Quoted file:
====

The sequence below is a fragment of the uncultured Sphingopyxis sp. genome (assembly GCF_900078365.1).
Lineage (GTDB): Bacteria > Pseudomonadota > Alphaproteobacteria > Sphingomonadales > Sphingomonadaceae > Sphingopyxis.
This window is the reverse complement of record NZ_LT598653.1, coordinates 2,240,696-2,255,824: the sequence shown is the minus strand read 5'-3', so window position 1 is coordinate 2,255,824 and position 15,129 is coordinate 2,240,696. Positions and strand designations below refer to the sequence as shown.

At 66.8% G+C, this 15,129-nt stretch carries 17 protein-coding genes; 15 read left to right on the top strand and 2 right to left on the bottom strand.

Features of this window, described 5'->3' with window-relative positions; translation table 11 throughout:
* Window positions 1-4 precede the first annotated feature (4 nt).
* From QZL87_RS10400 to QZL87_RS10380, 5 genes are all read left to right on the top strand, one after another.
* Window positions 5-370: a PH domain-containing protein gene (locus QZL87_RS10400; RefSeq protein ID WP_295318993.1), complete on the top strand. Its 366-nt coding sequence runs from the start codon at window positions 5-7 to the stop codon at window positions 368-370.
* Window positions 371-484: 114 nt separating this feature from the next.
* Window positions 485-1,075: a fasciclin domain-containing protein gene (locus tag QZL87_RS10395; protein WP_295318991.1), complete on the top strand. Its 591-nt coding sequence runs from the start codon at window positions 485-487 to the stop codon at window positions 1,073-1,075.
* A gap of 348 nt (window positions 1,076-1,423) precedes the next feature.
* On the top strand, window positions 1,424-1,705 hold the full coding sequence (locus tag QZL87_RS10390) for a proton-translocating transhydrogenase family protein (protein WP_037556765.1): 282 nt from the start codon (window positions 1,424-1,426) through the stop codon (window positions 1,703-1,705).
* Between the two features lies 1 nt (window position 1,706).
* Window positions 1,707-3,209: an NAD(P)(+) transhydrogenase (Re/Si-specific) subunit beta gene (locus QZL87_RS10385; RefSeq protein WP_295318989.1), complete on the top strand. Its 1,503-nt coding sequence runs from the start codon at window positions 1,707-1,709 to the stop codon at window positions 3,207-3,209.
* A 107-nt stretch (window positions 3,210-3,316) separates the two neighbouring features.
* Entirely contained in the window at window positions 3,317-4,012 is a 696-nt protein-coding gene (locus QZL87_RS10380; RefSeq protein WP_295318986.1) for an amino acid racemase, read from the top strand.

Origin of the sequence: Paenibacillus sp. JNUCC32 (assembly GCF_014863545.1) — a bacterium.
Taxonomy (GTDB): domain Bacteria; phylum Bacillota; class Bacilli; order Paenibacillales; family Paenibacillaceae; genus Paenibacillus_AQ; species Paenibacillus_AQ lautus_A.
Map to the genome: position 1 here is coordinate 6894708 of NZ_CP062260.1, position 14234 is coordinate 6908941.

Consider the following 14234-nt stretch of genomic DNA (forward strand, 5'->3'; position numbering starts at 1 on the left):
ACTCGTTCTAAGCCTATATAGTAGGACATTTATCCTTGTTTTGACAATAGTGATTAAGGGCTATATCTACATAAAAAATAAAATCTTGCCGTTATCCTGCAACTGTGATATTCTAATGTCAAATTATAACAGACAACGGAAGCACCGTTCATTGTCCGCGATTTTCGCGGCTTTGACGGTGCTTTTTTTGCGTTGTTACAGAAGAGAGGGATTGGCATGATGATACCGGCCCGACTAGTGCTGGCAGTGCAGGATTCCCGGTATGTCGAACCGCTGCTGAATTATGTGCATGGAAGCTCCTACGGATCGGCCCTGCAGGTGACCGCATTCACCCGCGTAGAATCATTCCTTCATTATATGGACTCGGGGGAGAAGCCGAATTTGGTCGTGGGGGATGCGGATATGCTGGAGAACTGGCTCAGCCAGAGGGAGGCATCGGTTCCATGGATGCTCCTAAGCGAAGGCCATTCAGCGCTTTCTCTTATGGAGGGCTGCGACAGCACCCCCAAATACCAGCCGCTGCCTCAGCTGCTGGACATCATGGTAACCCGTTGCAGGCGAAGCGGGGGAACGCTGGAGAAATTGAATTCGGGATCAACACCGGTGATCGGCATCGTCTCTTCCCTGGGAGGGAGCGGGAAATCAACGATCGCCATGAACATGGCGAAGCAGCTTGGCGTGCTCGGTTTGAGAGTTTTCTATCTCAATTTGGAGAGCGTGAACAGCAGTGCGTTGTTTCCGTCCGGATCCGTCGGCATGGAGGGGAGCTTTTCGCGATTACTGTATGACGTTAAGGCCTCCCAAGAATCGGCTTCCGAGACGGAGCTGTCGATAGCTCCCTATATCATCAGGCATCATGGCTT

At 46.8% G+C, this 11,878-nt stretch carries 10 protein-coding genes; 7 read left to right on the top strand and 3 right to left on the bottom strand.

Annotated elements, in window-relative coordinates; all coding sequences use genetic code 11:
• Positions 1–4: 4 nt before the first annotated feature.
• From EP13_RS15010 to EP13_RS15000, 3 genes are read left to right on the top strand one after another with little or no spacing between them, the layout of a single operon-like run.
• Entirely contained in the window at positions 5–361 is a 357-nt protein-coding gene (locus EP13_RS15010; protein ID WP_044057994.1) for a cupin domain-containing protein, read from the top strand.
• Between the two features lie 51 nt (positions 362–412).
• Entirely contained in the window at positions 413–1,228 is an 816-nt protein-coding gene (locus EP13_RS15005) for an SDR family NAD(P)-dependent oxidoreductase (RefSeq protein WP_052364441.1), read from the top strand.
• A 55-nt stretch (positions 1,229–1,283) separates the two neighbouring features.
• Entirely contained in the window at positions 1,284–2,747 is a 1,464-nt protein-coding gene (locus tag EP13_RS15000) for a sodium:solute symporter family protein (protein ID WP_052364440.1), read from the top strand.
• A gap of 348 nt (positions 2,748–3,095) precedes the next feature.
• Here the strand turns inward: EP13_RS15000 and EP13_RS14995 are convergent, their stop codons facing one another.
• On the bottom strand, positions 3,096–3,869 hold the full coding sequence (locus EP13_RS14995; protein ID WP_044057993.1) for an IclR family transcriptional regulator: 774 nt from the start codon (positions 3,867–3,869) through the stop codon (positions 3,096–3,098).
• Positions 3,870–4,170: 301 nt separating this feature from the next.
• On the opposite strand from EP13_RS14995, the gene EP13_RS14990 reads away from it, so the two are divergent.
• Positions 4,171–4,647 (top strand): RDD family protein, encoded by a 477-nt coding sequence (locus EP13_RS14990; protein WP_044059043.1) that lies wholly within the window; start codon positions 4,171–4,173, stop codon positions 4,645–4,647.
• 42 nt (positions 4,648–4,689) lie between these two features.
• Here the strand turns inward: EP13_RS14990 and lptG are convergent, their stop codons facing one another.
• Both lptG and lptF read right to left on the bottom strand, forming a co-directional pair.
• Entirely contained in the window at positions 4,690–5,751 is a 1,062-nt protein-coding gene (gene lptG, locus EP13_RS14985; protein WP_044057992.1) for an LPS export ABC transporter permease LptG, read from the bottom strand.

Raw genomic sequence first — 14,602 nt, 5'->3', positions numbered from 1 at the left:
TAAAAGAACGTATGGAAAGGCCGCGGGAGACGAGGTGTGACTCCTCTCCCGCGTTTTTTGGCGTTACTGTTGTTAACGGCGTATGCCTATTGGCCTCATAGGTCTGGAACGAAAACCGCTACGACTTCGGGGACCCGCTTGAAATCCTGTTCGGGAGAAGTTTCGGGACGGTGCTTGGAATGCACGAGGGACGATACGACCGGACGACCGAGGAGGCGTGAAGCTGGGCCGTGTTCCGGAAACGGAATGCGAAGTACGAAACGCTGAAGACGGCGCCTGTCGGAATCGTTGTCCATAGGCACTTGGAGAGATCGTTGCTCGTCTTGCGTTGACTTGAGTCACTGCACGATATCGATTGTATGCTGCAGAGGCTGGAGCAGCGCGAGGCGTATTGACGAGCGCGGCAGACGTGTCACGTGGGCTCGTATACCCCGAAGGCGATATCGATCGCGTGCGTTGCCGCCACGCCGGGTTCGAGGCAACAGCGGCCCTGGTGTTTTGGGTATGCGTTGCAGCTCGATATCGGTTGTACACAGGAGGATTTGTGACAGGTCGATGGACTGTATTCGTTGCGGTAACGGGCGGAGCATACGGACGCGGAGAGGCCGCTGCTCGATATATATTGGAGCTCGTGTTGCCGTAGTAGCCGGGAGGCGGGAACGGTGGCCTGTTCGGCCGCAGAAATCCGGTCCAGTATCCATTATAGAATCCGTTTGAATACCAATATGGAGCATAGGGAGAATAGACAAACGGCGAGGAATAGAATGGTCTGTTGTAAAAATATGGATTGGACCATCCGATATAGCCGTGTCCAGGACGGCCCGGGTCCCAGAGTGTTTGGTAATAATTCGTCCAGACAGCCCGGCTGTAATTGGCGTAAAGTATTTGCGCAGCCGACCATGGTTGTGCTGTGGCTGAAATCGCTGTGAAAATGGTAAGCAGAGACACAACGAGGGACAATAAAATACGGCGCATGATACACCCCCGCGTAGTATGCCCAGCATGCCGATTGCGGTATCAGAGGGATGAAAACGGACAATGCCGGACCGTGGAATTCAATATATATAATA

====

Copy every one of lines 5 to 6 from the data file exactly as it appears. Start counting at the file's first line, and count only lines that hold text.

Features of this window, described 5'->3' with window-relative positions; translation table 11 throughout:
* Window positions 1-4 precede the first annotated feature (4 nt).